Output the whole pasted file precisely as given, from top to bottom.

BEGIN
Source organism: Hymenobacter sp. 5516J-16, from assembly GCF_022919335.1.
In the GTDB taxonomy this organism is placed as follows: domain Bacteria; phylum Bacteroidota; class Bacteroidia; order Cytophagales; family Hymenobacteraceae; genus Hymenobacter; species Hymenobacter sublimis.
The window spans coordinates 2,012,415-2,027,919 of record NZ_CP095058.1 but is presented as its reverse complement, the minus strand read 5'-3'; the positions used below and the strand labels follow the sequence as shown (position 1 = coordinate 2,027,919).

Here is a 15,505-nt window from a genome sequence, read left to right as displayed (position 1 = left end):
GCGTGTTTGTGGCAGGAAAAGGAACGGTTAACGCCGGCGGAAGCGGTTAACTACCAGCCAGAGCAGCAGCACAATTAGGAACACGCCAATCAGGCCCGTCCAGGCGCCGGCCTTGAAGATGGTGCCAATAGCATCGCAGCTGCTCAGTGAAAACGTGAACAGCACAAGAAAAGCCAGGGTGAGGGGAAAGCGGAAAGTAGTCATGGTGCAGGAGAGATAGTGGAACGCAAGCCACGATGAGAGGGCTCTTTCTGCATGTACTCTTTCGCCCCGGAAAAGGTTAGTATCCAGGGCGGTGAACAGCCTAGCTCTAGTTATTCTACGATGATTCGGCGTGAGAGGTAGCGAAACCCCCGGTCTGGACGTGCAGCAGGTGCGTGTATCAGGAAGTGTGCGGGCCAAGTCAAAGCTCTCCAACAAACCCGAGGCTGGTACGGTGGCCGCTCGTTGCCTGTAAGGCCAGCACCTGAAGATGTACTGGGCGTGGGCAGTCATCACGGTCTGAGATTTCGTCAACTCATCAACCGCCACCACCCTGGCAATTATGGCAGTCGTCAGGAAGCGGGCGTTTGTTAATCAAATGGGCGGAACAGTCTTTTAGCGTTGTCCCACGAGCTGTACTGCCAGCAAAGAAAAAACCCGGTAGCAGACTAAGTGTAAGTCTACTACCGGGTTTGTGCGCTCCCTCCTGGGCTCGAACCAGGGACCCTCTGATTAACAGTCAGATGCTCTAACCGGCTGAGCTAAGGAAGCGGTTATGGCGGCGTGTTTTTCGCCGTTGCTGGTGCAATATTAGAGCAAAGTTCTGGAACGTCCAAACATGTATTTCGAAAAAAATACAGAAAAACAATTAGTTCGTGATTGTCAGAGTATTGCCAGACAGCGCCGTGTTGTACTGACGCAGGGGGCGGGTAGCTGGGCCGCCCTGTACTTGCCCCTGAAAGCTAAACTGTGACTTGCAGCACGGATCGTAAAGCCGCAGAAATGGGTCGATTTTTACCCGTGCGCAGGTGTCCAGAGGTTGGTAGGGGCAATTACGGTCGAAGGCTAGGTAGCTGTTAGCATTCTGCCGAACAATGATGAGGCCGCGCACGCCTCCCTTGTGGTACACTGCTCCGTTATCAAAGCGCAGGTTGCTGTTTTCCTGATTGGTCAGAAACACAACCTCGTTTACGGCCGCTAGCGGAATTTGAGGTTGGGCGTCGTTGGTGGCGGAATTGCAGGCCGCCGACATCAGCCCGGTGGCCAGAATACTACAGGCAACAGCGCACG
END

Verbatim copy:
Source organism: Hymenobacter sp. 5516J-16, from assembly GCF_022919335.1.
In the GTDB taxonomy this organism is placed as follows: domain Bacteria; phylum Bacteroidota; class Bacteroidia; order Cytophagales; family Hymenobacteraceae; genus Hymenobacter; species Hymenobacter sublimis.
The window spans coordinates 2,012,415-2,027,919 of record NZ_CP095058.1 but is presented as its reverse complement, the minus strand read 5'-3'; the positions used below and the strand labels follow the sequence as shown (position 1 = coordinate 2,027,919).

Here is a 15,505-nt window from a genome sequence, read left to right as displayed (position 1 = left end):
GCGTGTTTGTGGCAGGAAAAGGAACGGTTAACGCCGGCGGAAGCGGTTAACTACCAGCCAGAGCAGCAGCACAATTAGGAACACGCCAATCAGGCCCGTCCAGGCGCCGGCCTTGAAGATGGTGCCAATAGCATCGCAGCTGCTCAGTGAAAACGTGAACAGCACAAGAAAAGCCAGGGTGAGGGGAAAGCGGAAAGTAGTCATGGTGCAGGAGAGATAGTGGAACGCAAGCCACGATGAGAGGGCTCTTTCTGCATGTACTCTTTCGCCCCGGAAAAGGTTAGTATCCAGGGCGGTGAACAGCCTAGCTCTAGTTATTCTACGATGATTCGGCGTGAGAGGTAGCGAAACCCCCGGTCTGGACGTGCAGCAGGTGCGTGTATCAGGAAGTGTGCGGGCCAAGTCAAAGCTCTCCAACAAACCCGAGGCTGGTACGGTGGCCGCTCGTTGCCTGTAAGGCCAGCACCTGAAGATGTACTGGGCGTGGGCAGTCATCACGGTCTGAGATTTCGTCAACTCATCAACCGCCACCACCCTGGCAATTATGGCAGTCGTCAGGAAGCGGGCGTTTGTTAATCAAATGGGCGGAACAGTCTTTTAGCGTTGTCCCACGAGCTGTACTGCCAGCAAAGAAAAAACCCGGTAGCAGACTAAGTGTAAGTCTACTACCGGGTTTGTGCGCTCCCTCCTGGGCTCGAACCAGGGACCCTCTGATTAACAGTCAGATGCTCTAACCGGCTGAGCTAAGGAAGCGGTTATGGCGGCGTGTTTTTCGCCGTTGCTGGTGCAATATTAGAGCAAAGTTCTGGAACGTCCAAACATGTATTTCGAAAAAAATACAGAAAAACAATTAGTTCGTGATTGTCAGAGTATTGCCAGACAGCGCCGTGTTGTACTGACGCAGGGGGCGGGTAGCTGGGCCGCCCTGTACTTGCCCCTGAAAGCTAAACTGTGACTTGCAGCACGGATCGTAAAGCCGCAGAAATGGGTCGATTTTTACCCGTGCGCAGGTGTCCAGAGGTTGGTAGGGGCAATTACGGTCGAAGGCTAGGTAGCTGTTAGCATTCTGCCGAACAATGATGAGGCCGCGCACGCCTCCCTTGTGGTACACTGCTCCGTTATCAAAGCGCAGGTTGCTGTTTTCCTGATTGGTCAGAAACACAACCTCGTTTACGGCCGCTAGCGGAATTTGAGGTTGGGCGTCGTTGGTGGCGGAATTGCAGGCCGCCGACATCAGCCCGGTGGCCAGAATACTACAGGCAACAGCGCACG